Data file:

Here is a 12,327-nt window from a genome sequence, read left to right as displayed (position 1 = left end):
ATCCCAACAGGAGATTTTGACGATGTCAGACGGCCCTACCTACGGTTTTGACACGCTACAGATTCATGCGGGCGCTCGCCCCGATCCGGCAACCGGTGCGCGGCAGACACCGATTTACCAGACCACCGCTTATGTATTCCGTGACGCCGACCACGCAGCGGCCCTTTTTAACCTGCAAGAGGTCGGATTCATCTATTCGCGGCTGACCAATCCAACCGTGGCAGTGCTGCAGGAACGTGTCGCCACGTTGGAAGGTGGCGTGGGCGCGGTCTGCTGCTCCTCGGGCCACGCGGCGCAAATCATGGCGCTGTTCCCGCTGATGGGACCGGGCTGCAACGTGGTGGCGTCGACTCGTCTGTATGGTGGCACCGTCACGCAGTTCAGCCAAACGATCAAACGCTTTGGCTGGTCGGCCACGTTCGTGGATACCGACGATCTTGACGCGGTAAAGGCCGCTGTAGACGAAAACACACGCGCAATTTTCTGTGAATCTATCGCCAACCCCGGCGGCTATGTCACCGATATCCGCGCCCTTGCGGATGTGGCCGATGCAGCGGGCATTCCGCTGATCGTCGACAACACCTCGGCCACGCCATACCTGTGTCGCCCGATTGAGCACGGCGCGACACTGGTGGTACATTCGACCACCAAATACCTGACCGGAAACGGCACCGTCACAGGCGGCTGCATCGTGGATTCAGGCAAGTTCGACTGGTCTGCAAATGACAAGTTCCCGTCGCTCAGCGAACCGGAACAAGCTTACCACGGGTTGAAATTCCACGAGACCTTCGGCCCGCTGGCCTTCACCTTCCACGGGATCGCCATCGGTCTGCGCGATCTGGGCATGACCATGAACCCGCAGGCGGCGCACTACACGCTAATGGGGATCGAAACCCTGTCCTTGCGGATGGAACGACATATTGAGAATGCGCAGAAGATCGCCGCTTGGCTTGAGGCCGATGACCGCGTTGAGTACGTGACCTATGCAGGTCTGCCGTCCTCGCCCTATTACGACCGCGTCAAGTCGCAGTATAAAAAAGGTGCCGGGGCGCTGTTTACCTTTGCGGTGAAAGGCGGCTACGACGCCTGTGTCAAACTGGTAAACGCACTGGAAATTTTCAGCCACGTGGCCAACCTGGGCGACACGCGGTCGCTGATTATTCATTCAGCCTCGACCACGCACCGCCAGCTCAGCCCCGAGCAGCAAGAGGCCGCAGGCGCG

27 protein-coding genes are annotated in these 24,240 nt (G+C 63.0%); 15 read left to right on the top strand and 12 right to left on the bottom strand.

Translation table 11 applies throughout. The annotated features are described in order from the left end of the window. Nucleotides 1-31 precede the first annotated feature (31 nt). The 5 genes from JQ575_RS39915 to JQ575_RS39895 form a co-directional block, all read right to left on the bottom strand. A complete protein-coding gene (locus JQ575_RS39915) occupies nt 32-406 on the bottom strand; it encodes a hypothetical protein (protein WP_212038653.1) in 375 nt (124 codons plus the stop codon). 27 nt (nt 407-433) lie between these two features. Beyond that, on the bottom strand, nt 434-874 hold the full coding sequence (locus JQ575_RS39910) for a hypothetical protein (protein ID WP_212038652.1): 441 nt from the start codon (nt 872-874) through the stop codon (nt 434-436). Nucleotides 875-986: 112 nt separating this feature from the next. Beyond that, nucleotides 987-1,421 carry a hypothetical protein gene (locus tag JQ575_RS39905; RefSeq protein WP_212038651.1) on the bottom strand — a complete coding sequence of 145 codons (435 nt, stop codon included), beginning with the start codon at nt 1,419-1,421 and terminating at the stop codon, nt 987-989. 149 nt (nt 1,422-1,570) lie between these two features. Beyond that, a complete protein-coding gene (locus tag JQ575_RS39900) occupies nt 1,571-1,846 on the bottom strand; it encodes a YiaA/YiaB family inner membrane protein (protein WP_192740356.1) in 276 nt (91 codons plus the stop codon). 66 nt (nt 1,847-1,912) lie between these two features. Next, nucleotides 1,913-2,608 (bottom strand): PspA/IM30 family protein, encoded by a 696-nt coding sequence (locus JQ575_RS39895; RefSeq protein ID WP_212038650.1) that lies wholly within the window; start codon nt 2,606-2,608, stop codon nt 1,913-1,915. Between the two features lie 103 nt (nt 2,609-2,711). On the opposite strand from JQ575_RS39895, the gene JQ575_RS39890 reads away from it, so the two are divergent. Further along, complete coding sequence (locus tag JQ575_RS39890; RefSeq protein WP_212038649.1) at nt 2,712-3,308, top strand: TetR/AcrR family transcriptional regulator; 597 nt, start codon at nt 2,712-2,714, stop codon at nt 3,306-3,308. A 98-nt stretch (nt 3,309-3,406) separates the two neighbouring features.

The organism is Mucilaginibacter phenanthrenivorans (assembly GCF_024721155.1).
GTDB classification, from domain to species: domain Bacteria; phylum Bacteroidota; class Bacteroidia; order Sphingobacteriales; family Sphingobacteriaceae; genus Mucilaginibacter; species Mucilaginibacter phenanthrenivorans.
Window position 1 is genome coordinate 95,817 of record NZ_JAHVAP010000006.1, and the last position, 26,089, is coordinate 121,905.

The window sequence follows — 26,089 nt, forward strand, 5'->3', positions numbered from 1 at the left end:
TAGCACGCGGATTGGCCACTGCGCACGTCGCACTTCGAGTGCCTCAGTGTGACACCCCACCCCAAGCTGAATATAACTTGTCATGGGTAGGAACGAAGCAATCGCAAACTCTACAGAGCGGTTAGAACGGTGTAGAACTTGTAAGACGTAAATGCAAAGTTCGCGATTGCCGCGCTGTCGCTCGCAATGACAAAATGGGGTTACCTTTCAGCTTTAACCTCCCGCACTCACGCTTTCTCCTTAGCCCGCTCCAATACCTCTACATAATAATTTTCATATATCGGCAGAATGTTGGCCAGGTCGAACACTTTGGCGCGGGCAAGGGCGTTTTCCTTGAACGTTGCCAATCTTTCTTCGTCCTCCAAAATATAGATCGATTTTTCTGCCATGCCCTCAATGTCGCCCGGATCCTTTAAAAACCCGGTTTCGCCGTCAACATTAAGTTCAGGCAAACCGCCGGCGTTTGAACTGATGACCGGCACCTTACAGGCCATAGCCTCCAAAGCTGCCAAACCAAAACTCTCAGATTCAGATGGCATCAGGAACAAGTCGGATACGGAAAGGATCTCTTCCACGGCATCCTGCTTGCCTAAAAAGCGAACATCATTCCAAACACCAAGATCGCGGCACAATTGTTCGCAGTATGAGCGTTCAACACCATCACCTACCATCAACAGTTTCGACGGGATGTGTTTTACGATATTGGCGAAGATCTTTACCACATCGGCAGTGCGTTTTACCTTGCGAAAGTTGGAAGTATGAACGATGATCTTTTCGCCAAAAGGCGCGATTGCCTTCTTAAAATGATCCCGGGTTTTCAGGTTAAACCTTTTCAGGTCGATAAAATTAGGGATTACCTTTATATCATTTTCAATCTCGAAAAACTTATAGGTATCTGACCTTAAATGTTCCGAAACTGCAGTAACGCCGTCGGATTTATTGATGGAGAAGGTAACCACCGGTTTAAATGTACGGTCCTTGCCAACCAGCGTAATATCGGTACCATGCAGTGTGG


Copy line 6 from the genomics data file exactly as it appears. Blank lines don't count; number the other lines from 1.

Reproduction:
GTDB classification, from domain to species: domain Bacteria; phylum Bacteroidota; class Bacteroidia; order Sphingobacteriales; family Sphingobacteriaceae; genus Mucilaginibacter; species Mucilaginibacter phenanthrenivorans.